Read the report here

As I move on to look at regional groundwater abstraction I realise that today (23rd June) is National Women in Engineering Day. To celebrate I have been looking at some of the biggest engineering stories that I have covered since switching from life as a civil engineer to becoming a journalist. This was my first big story. A car park collapsed killing four people on site and I was sent to find out why. Immediately it was clear that the shear wall at the end was very thin and bowing outwards. After three days of being denied site access an investigator finally relented and told me that he was looking into this very issue. I came back with a great story – and my first grey hair. Thanks NCE!





Iraq’s infrastructure challenges

MEED this week published a major report on Iraq’s infrastructure needs and I contributed with sections on transport, logistics and housing. Read the full report here (if you subscribe)

Iraq Republic Railways has outlined a $60bn investment plan
Iraq Republic Railways has outlined a $60bn investment plan

Beyond the obvious security and political challenges  Iraq’s transport sector is also hindered by transport responsibilities being split between two main government departments in and the Ministry of Construction and Housing who look after all the roads and the Ministry of Transport which looks after everything else.  During my research I learned that Dar Al Handasah has been selected by MoCH to carry out a 20yr transport masterplan for the country, however successful delivery of this will rely on cooperation with the MoT.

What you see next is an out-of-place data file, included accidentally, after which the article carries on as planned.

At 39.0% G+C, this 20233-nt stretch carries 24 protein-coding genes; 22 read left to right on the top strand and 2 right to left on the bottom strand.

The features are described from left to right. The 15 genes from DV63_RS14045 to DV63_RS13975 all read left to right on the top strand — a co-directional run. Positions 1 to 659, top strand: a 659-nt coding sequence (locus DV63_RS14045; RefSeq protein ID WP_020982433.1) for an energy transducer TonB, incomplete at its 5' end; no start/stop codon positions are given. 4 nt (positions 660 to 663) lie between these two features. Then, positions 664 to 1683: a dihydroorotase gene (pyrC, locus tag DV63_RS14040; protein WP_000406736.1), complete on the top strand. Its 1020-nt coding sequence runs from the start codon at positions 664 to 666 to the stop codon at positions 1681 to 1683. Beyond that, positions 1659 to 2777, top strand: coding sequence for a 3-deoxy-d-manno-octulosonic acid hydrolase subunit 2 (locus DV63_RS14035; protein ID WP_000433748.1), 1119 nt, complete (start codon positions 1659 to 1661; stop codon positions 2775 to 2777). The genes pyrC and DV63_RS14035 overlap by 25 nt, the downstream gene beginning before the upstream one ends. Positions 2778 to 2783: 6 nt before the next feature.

Although the long-term strategy is yet to be determined, Baghdad has outlined general objectives. Its ultimate ambition is to offer an alternative transport corridor for logistics and trade from the East into Europe. Most ships currently sail around the Arabian Peninsula and through the Suez Canal. Iraq wants to offer a world-class port at Faw on the country’s southern tip, which will be connected to a regional rail network. Grand Faw Port is the biggest priority for Iraq’s ports and involves the construction of a 17-metre deep port, allowing the world’s largest vessels to dock, and 7,000 metres of quayside. The General Company for Ports of Iraq told me that a second contract is being tendered for a breakwater so progress on this project is being made.

From Faw, the plan is to move cargo via a rail link to the improved north-south railway, which will eventually extend into Jordan, Syria, Kuwait and Iran, as well as along the existing line to Turkey. All new lines will be double-track to allow both passenger and freight travel. On the current network, passengers and freight compete along slow and congested lines. As a result, most travellers and cargo haulage firms choose to drive, making a journey from Basra to Baghdad in five hours instead of up to 14 hours by train.

The new rail network also includes plans for passenger-only lines, including a 663-kilometre connection between Baghdad and Umm Qasr running south through Karbala, Najaf and Basra. French rail company Alstom signed a memorandum of understanding with the government to study this option in July 2011. According to IRR, the project is still in the preliminary design stage. Read more on this in MEED using the link above

Thanks to everyone who helped in the research.